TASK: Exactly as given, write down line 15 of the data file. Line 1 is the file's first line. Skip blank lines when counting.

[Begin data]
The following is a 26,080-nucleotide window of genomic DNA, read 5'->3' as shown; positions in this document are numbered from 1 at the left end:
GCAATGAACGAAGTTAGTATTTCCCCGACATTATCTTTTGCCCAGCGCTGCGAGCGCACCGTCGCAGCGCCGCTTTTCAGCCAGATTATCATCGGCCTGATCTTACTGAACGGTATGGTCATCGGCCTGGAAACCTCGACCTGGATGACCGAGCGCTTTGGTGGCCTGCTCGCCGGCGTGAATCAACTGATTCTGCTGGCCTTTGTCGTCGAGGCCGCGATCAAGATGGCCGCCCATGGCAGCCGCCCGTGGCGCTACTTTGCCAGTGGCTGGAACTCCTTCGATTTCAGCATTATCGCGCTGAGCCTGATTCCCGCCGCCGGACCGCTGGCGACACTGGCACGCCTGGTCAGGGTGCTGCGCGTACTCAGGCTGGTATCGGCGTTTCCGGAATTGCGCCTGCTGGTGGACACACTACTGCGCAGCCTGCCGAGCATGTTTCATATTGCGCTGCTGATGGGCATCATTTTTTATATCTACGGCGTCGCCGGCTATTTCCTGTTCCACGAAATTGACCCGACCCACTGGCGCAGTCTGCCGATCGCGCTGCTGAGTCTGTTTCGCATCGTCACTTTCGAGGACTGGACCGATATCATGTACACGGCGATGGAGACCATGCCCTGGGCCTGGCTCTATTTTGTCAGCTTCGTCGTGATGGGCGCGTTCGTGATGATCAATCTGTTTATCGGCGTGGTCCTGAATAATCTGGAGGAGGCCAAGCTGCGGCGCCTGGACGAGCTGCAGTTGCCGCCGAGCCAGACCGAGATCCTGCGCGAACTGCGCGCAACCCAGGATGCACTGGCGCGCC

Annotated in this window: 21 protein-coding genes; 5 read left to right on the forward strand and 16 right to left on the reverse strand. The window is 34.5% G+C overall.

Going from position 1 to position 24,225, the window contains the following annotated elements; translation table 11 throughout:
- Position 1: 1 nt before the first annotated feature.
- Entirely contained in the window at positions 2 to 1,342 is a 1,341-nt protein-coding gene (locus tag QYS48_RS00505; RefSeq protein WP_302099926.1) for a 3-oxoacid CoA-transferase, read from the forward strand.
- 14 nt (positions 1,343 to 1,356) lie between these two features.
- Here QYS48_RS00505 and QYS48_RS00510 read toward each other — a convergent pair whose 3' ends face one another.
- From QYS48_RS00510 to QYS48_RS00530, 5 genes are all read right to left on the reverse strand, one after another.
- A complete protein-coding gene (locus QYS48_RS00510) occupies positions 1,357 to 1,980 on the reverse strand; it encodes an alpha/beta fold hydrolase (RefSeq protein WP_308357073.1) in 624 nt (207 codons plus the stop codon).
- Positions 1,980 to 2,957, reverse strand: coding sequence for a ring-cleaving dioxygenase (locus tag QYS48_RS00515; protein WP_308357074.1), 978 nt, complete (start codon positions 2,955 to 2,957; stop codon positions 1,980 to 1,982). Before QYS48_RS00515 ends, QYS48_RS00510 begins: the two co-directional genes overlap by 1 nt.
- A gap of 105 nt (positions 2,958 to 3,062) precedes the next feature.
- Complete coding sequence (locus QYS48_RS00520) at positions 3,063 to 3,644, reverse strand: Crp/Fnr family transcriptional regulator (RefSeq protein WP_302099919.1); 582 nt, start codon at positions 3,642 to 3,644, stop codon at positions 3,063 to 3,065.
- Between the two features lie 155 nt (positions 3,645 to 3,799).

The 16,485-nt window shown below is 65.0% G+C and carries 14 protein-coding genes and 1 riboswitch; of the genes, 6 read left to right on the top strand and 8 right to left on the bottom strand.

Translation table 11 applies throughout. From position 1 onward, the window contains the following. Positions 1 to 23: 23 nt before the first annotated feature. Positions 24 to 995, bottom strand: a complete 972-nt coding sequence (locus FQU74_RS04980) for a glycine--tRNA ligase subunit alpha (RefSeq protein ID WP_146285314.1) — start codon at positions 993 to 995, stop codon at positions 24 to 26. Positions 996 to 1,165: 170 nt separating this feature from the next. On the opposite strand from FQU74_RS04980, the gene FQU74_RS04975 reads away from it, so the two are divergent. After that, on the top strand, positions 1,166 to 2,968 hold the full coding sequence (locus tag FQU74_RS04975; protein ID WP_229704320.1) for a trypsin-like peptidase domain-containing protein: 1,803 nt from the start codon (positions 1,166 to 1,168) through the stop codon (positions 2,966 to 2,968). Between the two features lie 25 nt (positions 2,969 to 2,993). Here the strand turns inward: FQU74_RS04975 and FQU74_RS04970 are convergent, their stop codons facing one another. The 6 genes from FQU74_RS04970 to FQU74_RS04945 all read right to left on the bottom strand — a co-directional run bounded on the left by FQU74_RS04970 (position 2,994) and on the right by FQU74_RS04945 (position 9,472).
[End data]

The 16,485-nt window shown below is 65.0% G+C and carries 14 protein-coding genes and 1 riboswitch; of the genes, 6 read left to right on the top strand and 8 right to left on the bottom strand.